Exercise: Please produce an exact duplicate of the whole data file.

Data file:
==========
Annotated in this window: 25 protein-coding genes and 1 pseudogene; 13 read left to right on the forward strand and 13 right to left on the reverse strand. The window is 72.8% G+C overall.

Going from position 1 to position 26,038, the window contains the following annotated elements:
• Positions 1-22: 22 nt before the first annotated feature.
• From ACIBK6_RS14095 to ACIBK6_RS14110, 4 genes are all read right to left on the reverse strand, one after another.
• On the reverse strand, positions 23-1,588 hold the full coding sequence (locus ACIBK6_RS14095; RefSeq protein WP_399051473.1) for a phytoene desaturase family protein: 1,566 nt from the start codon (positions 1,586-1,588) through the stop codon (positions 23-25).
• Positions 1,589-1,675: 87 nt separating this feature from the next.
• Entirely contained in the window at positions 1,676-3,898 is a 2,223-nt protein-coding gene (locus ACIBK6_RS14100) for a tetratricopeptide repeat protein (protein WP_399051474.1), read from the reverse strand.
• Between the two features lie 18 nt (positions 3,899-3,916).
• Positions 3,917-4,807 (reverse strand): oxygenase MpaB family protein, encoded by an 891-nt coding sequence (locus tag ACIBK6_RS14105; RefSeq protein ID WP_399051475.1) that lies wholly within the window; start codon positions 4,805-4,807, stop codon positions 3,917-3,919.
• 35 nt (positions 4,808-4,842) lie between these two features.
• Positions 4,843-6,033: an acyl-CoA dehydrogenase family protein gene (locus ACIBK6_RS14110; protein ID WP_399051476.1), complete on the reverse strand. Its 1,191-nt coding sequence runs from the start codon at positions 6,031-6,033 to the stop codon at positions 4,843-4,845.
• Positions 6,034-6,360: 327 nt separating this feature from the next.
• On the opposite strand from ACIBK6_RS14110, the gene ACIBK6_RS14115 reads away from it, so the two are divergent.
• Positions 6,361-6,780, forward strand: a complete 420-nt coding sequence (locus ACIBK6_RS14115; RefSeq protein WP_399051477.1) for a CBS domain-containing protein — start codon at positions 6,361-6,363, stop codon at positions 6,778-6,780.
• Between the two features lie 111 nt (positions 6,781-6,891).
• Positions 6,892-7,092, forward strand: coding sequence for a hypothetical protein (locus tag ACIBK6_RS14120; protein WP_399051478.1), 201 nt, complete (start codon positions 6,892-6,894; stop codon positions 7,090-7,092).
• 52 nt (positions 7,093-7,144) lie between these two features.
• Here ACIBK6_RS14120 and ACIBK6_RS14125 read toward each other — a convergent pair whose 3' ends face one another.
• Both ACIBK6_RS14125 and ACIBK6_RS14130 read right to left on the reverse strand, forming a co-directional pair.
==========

Annotated in this window: 25 protein-coding genes and 1 pseudogene; 13 read left to right on the forward strand and 13 right to left on the reverse strand. The window is 72.8% G+C overall.

Going from position 1 to position 26,038, the window contains the following annotated elements:
• Positions 1-22: 22 nt before the first annotated feature.
• From ACIBK6_RS14095 to ACIBK6_RS14110, 4 genes are all read right to left on the reverse strand, one after another.
• On the reverse strand, positions 23-1,588 hold the full coding sequence (locus ACIBK6_RS14095; RefSeq protein WP_399051473.1) for a phytoene desaturase family protein: 1,566 nt from the start codon (positions 1,586-1,588) through the stop codon (positions 23-25).
• Positions 1,589-1,675: 87 nt separating this feature from the next.
• Entirely contained in the window at positions 1,676-3,898 is a 2,223-nt protein-coding gene (locus ACIBK6_RS14100) for a tetratricopeptide repeat protein (protein WP_399051474.1), read from the reverse strand.
• Between the two features lie 18 nt (positions 3,899-3,916).
• Positions 3,917-4,807 (reverse strand): oxygenase MpaB family protein, encoded by an 891-nt coding sequence (locus tag ACIBK6_RS14105; RefSeq protein ID WP_399051475.1) that lies wholly within the window; start codon positions 4,805-4,807, stop codon positions 3,917-3,919.
• 35 nt (positions 4,808-4,842) lie between these two features.
• Positions 4,843-6,033: an acyl-CoA dehydrogenase family protein gene (locus ACIBK6_RS14110; protein ID WP_399051476.1), complete on the reverse strand. Its 1,191-nt coding sequence runs from the start codon at positions 6,031-6,033 to the stop codon at positions 4,843-4,845.
• Positions 6,034-6,360: 327 nt separating this feature from the next.
• On the opposite strand from ACIBK6_RS14110, the gene ACIBK6_RS14115 reads away from it, so the two are divergent.
• Positions 6,361-6,780, forward strand: a complete 420-nt coding sequence (locus ACIBK6_RS14115; RefSeq protein WP_399051477.1) for a CBS domain-containing protein — start codon at positions 6,361-6,363, stop codon at positions 6,778-6,780.
• Between the two features lie 111 nt (positions 6,781-6,891).
• Positions 6,892-7,092, forward strand: coding sequence for a hypothetical protein (locus tag ACIBK6_RS14120; protein WP_399051478.1), 201 nt, complete (start codon positions 6,892-6,894; stop codon positions 7,090-7,092).
• 52 nt (positions 7,093-7,144) lie between these two features.
• Here ACIBK6_RS14120 and ACIBK6_RS14125 read toward each other — a convergent pair whose 3' ends face one another.
• Both ACIBK6_RS14125 and ACIBK6_RS14130 read right to left on the reverse strand, forming a co-directional pair.